This was one of those occasions of wanting to like a book, but just not being able to muster up the energy to care. The subject matter of an amateur pThis was one of those occasions of wanting to like a book, but just not being able to muster up the energy to care. The subject matter of an amateur poker player/somewhat notable author entering the World Series of Poker courtesy of Grantland has potential for an entertaining story, and parts of it were. Whitehead is clearly a gifted author, and I wouldn't let this dissuade me from picking up other works by him, but I feel like his eagerness for clever flourishes got in the way more than they helped. By all means add your own flavor, poke fun where it's due, and make it entertaining, but Whitehead often seemed more interested in being clever than telling a coherent story. It was difficult for me at times to tell exactly what he was talking about, since he went off on tangents, and then tangents from his tangents, until I'm off on some tributary having no idea where I am. He bounces from low-stakes weekend competitions in sad Atlantic City ballrooms to poker rules, both written and unwritten, to his training montages, all within the same few pages sometimes. It's ultimately disappointing because I wanted to enjoy this book, and there are moments of clarity throughout where Whitehead's obvious talent shines through, and the book would become engaging for a span, but ultimately I just couldn't muster the energy to try and work through his web of quips and asides to find the real story underneath....more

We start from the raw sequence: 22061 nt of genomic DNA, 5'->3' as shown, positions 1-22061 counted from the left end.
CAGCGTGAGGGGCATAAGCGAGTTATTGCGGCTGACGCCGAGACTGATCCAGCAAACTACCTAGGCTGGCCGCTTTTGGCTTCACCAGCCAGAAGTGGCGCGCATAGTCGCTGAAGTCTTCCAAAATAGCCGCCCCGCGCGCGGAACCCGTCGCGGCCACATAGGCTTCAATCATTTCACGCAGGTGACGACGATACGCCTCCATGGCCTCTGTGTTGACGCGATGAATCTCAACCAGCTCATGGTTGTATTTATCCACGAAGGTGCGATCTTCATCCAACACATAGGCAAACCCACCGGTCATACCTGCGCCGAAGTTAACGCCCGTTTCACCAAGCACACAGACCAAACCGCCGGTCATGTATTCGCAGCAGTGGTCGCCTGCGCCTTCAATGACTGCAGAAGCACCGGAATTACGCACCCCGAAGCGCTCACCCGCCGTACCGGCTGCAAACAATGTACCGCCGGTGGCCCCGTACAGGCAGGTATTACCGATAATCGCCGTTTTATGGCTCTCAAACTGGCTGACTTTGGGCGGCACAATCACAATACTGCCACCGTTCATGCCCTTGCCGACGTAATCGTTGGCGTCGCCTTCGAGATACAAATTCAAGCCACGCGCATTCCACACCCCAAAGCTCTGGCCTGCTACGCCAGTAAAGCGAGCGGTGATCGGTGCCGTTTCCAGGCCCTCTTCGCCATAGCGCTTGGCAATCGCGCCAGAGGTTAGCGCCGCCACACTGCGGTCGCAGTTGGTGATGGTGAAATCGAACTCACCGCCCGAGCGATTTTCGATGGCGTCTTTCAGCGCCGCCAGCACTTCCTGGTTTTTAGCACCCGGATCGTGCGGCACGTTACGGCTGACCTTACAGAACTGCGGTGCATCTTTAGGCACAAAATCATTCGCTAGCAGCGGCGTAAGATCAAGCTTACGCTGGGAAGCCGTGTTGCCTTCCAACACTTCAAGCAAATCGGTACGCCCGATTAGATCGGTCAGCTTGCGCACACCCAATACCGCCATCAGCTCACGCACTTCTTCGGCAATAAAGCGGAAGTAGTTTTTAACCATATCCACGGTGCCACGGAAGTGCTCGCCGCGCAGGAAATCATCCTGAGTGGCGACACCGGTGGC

Colin Woodard's main premise in this book is that America was founded by and evolved from a variety of different cultures, each with their own set ofColin Woodard's main premise in this book is that America was founded by and evolved from a variety of different cultures, each with their own set of traditions, morals and beliefs - differences which continue to this day. Seems simple enough, but when you think of how remedial American History is often taught, it's easy to see the portrayal of America as a homogenous unit, especially in something like The Revolutionary War. Woodward argues that the differences in these cultures are what spurred nearly all expansion and development, as well as conflicts. He explains the Revolutionary War as actually being four separate wars of independence in the different nations (the most obvious one we think of is New England/Yankeedom vs the British, but other factions such as the Deep South were not as keen on independence.) Woodward goes on to explain that these differences and their lingering effects are the reason for all sorts of cultural differences today - why L.A. and San Francisco are liberal while other parts of California are not, why New York is so different than the rest of New England. Why the western 'flyover' states are so fiercely independent and often anti-government, and seemingly most of interest to Woodward, why the South is so damn racist.